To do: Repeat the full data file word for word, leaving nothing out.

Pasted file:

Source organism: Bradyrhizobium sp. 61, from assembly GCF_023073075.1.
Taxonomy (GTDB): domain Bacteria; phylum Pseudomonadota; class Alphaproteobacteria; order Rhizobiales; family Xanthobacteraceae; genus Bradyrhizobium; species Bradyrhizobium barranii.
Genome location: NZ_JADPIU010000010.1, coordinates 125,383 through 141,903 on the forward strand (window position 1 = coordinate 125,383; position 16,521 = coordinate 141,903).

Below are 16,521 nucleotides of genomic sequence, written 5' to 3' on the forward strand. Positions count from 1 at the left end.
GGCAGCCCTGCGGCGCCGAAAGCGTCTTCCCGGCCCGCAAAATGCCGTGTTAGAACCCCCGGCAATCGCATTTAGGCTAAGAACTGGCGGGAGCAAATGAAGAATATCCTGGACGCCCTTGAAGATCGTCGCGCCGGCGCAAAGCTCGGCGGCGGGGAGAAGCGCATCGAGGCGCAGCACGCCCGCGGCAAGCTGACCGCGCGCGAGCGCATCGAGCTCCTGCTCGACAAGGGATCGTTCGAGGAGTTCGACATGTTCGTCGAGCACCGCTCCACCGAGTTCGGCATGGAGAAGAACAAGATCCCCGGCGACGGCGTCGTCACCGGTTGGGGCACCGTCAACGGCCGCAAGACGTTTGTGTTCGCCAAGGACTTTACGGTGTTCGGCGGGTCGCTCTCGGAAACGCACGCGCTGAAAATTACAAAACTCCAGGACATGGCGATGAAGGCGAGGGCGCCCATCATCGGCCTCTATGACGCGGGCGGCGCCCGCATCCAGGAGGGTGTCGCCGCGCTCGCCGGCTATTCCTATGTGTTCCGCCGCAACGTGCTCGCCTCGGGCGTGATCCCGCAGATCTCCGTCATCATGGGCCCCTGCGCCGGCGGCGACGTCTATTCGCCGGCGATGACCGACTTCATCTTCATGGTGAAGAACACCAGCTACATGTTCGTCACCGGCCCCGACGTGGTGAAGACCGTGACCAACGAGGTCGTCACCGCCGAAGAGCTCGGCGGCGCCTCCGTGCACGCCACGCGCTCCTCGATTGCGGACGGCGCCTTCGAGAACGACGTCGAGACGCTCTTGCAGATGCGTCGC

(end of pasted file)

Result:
Source organism: Bradyrhizobium sp. 61, from assembly GCF_023073075.1.
Taxonomy (GTDB): domain Bacteria; phylum Pseudomonadota; class Alphaproteobacteria; order Rhizobiales; family Xanthobacteraceae; genus Bradyrhizobium; species Bradyrhizobium barranii.
Genome location: NZ_JADPIU010000010.1, coordinates 125,383 through 141,903 on the forward strand (window position 1 = coordinate 125,383; position 16,521 = coordinate 141,903).

Below are 16,521 nucleotides of genomic sequence, written 5' to 3' on the forward strand. Positions count from 1 at the left end.
GGCAGCCCTGCGGCGCCGAAAGCGTCTTCCCGGCCCGCAAAATGCCGTGTTAGAACCCCCGGCAATCGCATTTAGGCTAAGAACTGGCGGGAGCAAATGAAGAATATCCTGGACGCCCTTGAAGATCGTCGCGCCGGCGCAAAGCTCGGCGGCGGGGAGAAGCGCATCGAGGCGCAGCACGCCCGCGGCAAGCTGACCGCGCGCGAGCGCATCGAGCTCCTGCTCGACAAGGGATCGTTCGAGGAGTTCGACATGTTCGTCGAGCACCGCTCCACCGAGTTCGGCATGGAGAAGAACAAGATCCCCGGCGACGGCGTCGTCACCGGTTGGGGCACCGTCAACGGCCGCAAGACGTTTGTGTTCGCCAAGGACTTTACGGTGTTCGGCGGGTCGCTCTCGGAAACGCACGCGCTGAAAATTACAAAACTCCAGGACATGGCGATGAAGGCGAGGGCGCCCATCATCGGCCTCTATGACGCGGGCGGCGCCCGCATCCAGGAGGGTGTCGCCGCGCTCGCCGGCTATTCCTATGTGTTCCGCCGCAACGTGCTCGCCTCGGGCGTGATCCCGCAGATCTCCGTCATCATGGGCCCCTGCGCCGGCGGCGACGTCTATTCGCCGGCGATGACCGACTTCATCTTCATGGTGAAGAACACCAGCTACATGTTCGTCACCGGCCCCGACGTGGTGAAGACCGTGACCAACGAGGTCGTCACCGCCGAAGAGCTCGGCGGCGCCTCCGTGCACGCCACGCGCTCCTCGATTGCGGACGGCGCCTTCGAGAACGACGTCGAGACGCTCTTGCAGATGCGTCGC